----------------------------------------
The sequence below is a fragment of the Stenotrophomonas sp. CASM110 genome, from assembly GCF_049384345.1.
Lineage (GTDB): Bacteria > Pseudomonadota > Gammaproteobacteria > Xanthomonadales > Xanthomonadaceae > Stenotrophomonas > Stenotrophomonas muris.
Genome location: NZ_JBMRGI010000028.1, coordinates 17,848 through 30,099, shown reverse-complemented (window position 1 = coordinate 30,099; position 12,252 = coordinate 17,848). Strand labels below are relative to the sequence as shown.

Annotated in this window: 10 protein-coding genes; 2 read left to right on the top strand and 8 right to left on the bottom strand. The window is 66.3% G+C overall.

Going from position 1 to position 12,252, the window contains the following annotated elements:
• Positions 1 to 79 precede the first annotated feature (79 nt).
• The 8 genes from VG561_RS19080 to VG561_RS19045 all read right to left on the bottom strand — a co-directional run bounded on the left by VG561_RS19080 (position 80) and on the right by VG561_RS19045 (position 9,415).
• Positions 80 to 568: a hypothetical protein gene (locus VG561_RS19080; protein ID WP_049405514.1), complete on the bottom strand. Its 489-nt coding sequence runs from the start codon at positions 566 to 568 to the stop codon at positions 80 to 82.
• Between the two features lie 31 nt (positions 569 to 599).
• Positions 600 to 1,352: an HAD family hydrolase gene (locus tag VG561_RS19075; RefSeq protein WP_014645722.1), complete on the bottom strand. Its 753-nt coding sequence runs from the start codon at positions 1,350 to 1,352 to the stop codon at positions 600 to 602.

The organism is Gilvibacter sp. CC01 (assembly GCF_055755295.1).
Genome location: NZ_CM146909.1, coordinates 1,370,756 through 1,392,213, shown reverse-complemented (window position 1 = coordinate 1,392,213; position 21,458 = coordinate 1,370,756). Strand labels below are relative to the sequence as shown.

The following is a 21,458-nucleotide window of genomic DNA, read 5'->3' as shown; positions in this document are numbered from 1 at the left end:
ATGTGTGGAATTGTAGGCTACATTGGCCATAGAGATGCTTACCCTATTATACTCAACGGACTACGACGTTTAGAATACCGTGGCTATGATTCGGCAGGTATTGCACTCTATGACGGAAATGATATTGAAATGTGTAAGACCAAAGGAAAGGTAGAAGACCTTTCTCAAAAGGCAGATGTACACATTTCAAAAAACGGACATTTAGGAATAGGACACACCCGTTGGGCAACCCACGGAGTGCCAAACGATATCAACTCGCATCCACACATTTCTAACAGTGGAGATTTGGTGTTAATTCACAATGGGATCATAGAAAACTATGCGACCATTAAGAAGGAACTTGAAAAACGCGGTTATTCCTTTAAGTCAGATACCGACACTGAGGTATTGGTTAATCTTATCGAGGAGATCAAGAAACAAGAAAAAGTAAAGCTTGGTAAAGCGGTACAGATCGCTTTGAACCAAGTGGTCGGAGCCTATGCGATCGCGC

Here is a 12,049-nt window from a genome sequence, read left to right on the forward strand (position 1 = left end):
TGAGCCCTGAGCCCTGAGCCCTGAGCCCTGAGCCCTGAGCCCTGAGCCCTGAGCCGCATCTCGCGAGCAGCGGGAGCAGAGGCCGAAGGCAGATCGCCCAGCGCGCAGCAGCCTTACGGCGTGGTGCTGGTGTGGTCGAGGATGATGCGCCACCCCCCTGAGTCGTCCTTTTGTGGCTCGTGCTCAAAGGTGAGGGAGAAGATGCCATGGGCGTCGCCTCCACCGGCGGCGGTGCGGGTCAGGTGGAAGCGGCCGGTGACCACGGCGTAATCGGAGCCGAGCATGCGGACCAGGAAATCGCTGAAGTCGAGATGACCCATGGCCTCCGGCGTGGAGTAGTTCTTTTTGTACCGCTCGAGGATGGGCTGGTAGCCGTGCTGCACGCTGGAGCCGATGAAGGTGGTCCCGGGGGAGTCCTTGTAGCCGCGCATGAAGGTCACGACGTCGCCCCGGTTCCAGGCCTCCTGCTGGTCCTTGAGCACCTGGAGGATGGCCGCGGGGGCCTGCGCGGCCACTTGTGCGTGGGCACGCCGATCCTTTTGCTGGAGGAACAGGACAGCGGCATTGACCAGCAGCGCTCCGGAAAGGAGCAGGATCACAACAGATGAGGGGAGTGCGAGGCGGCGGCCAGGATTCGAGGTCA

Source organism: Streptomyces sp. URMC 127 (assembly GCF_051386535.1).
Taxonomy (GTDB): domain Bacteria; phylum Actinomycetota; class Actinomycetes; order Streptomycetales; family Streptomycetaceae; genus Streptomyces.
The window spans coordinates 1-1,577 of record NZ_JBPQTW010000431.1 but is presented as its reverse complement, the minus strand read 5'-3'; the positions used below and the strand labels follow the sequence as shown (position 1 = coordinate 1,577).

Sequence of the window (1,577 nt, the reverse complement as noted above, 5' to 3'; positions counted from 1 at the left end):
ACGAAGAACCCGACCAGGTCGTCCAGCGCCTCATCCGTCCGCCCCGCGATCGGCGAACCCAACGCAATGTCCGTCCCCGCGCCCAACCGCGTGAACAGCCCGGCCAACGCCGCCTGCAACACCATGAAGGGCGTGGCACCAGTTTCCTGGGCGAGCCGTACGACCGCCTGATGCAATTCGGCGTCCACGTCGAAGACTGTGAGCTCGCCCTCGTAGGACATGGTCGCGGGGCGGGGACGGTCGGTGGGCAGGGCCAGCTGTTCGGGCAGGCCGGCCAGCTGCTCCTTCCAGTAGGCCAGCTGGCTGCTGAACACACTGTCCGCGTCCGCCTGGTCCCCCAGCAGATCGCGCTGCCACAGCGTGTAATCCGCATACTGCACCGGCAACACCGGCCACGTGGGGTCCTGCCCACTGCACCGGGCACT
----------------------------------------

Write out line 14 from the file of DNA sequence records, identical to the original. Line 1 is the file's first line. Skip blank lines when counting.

ATGTGTGGAATTGTAGGCTACATTGGCCATAGAGATGCTTACCCTATTATACTCAACGGACTACGACGTTTAGAATACCGTGGCTATGATTCGGCAGGTATTGCACTCTATGACGGAAATGATATTGAAATGTGTAAGACCAAAGGAAAGGTAGAAGACCTTTCTCAAAAGGCAGATGTACACATTTCAAAAAACGGACATTTAGGAATAGGACACACCCGTTGGGCAACCCACGGAGTGCCAAACGATATCAACTCGCATCCACACATTTCTAACAGTGGAGATTTGGTGTTAATTCACAATGGGATCATAGAAAACTATGCGACCATTAAGAAGGAACTTGAAAAACGCGGTTATTCCTTTAAGTCAGATACCGACACTGAGGTATTGGTTAATCTTATCGAGGAGATCAAGAAACAAGAAAAAGTAAAGCTTGGTAAAGCGGTACAGATCGCTTTGAACCAAGTGGTCGGAGCCTATGCGATCGCGC